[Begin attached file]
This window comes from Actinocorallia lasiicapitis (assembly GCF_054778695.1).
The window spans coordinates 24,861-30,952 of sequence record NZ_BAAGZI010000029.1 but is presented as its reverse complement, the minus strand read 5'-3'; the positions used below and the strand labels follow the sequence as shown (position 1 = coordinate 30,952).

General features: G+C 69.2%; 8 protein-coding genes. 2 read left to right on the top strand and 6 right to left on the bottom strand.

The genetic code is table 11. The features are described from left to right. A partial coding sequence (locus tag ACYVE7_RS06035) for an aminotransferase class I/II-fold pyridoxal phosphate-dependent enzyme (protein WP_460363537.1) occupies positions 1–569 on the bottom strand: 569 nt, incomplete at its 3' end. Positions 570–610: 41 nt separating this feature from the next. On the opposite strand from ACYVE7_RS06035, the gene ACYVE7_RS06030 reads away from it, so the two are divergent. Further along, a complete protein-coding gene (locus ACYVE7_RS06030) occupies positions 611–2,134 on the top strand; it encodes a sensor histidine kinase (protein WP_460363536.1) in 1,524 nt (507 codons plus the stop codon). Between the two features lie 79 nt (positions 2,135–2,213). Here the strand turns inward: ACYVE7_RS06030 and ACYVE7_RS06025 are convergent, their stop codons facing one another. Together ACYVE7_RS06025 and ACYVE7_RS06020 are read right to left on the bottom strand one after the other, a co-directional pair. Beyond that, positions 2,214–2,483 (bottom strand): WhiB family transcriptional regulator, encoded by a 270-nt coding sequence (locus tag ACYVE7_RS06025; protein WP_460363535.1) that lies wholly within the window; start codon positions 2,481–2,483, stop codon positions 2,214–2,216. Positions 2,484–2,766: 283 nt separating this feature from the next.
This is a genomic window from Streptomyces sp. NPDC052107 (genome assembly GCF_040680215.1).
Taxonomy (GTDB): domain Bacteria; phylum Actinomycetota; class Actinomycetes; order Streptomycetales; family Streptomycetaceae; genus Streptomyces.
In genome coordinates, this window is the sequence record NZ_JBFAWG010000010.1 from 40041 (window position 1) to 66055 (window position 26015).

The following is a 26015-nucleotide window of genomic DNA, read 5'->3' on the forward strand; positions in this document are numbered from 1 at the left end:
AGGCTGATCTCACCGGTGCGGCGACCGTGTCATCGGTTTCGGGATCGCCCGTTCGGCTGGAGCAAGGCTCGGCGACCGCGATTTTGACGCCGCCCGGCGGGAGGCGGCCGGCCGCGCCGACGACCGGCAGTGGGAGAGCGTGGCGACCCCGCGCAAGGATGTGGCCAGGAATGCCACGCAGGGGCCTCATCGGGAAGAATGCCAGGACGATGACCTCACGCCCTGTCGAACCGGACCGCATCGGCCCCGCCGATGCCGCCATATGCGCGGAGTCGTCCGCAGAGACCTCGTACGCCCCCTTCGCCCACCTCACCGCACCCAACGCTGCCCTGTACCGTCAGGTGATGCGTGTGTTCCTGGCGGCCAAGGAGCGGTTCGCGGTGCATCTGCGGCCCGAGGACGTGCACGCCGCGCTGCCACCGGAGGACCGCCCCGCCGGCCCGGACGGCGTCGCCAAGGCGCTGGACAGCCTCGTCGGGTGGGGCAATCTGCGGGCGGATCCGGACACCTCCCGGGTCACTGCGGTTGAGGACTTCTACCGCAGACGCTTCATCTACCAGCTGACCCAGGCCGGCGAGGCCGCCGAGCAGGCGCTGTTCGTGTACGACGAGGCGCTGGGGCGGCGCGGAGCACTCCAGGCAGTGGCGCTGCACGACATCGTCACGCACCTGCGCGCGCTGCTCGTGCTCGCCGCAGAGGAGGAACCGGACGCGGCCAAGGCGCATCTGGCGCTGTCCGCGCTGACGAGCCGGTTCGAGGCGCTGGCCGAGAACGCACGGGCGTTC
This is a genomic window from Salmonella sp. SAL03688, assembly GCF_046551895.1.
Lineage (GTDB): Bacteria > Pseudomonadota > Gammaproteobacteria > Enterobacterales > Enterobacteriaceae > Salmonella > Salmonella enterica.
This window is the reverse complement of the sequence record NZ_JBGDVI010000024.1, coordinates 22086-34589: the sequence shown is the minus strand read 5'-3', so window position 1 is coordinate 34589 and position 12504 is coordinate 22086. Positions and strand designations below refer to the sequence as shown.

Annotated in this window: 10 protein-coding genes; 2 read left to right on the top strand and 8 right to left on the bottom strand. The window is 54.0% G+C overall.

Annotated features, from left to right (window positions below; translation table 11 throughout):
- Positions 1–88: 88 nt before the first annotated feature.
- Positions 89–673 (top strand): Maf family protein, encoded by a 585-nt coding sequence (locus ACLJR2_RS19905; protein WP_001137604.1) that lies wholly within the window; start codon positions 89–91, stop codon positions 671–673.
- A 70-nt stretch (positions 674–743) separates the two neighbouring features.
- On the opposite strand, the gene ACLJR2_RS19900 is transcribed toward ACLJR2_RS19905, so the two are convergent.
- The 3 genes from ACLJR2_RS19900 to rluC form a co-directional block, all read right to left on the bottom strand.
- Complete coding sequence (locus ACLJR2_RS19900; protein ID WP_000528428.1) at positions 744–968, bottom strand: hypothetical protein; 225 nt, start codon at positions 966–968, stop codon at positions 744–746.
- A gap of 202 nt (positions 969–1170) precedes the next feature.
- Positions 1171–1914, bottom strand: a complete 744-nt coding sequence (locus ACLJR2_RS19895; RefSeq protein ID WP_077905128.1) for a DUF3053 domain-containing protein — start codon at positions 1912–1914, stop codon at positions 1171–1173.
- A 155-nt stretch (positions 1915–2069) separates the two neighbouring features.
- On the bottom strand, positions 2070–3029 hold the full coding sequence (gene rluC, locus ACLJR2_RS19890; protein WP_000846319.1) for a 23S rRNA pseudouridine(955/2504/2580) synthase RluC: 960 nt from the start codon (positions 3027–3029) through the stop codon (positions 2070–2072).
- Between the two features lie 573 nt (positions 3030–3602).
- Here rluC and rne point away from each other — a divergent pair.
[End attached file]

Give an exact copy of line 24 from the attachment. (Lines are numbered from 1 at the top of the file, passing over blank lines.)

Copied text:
- On the bottom strand, positions 2070–3029 hold the full coding sequence (gene rluC, locus ACLJR2_RS19890; protein WP_000846319.1) for a 23S rRNA pseudouridine(955/2504/2580) synthase RluC: 960 nt from the start codon (positions 3027–3029) through the stop codon (positions 2070–2072).